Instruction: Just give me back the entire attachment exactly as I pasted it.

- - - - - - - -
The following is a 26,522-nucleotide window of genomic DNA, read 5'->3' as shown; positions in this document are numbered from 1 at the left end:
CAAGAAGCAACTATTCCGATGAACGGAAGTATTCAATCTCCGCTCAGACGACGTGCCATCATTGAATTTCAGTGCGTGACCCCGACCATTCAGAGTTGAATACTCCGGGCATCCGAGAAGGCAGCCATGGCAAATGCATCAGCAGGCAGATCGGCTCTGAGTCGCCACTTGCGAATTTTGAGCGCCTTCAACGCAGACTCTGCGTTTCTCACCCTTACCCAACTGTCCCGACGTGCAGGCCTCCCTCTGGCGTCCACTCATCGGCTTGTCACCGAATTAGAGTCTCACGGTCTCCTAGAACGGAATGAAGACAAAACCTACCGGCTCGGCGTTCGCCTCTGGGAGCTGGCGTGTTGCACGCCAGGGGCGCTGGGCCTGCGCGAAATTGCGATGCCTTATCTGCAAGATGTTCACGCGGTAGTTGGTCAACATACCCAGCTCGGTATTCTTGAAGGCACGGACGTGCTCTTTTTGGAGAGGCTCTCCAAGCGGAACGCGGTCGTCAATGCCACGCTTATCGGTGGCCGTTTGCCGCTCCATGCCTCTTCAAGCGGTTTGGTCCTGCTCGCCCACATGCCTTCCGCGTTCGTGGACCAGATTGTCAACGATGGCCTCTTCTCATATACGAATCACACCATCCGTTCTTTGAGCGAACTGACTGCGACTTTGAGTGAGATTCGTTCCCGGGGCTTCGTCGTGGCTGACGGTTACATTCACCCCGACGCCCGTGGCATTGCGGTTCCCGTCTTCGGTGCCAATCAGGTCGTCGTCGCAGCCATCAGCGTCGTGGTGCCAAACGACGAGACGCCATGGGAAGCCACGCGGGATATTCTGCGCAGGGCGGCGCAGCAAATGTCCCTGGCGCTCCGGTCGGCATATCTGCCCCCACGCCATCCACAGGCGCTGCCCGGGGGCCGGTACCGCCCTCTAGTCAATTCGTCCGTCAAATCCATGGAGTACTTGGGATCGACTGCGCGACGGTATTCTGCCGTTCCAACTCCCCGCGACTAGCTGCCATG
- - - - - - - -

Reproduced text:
The following is a 26,522-nucleotide window of genomic DNA, read 5'->3' as shown; positions in this document are numbered from 1 at the left end:
CAAGAAGCAACTATTCCGATGAACGGAAGTATTCAATCTCCGCTCAGACGACGTGCCATCATTGAATTTCAGTGCGTGACCCCGACCATTCAGAGTTGAATACTCCGGGCATCCGAGAAGGCAGCCATGGCAAATGCATCAGCAGGCAGATCGGCTCTGAGTCGCCACTTGCGAATTTTGAGCGCCTTCAACGCAGACTCTGCGTTTCTCACCCTTACCCAACTGTCCCGACGTGCAGGCCTCCCTCTGGCGTCCACTCATCGGCTTGTCACCGAATTAGAGTCTCACGGTCTCCTAGAACGGAATGAAGACAAAACCTACCGGCTCGGCGTTCGCCTCTGGGAGCTGGCGTGTTGCACGCCAGGGGCGCTGGGCCTGCGCGAAATTGCGATGCCTTATCTGCAAGATGTTCACGCGGTAGTTGGTCAACATACCCAGCTCGGTATTCTTGAAGGCACGGACGTGCTCTTTTTGGAGAGGCTCTCCAAGCGGAACGCGGTCGTCAATGCCACGCTTATCGGTGGCCGTTTGCCGCTCCATGCCTCTTCAAGCGGTTTGGTCCTGCTCGCCCACATGCCTTCCGCGTTCGTGGACCAGATTGTCAACGATGGCCTCTTCTCATATACGAATCACACCATCCGTTCTTTGAGCGAACTGACTGCGACTTTGAGTGAGATTCGTTCCCGGGGCTTCGTCGTGGCTGACGGTTACATTCACCCCGACGCCCGTGGCATTGCGGTTCCCGTCTTCGGTGCCAATCAGGTCGTCGTCGCAGCCATCAGCGTCGTGGTGCCAAACGACGAGACGCCATGGGAAGCCACGCGGGATATTCTGCGCAGGGCGGCGCAGCAAATGTCCCTGGCGCTCCGGTCGGCATATCTGCCCCCACGCCATCCACAGGCGCTGCCCGGGGGCCGGTACCGCCCTCTAGTCAATTCGTCCGTCAAATCCATGGAGTACTTGGGATCGACTGCGCGACGGTATTCTGCCGTTCCAACTCCCCGCGACTAGCTGCCATG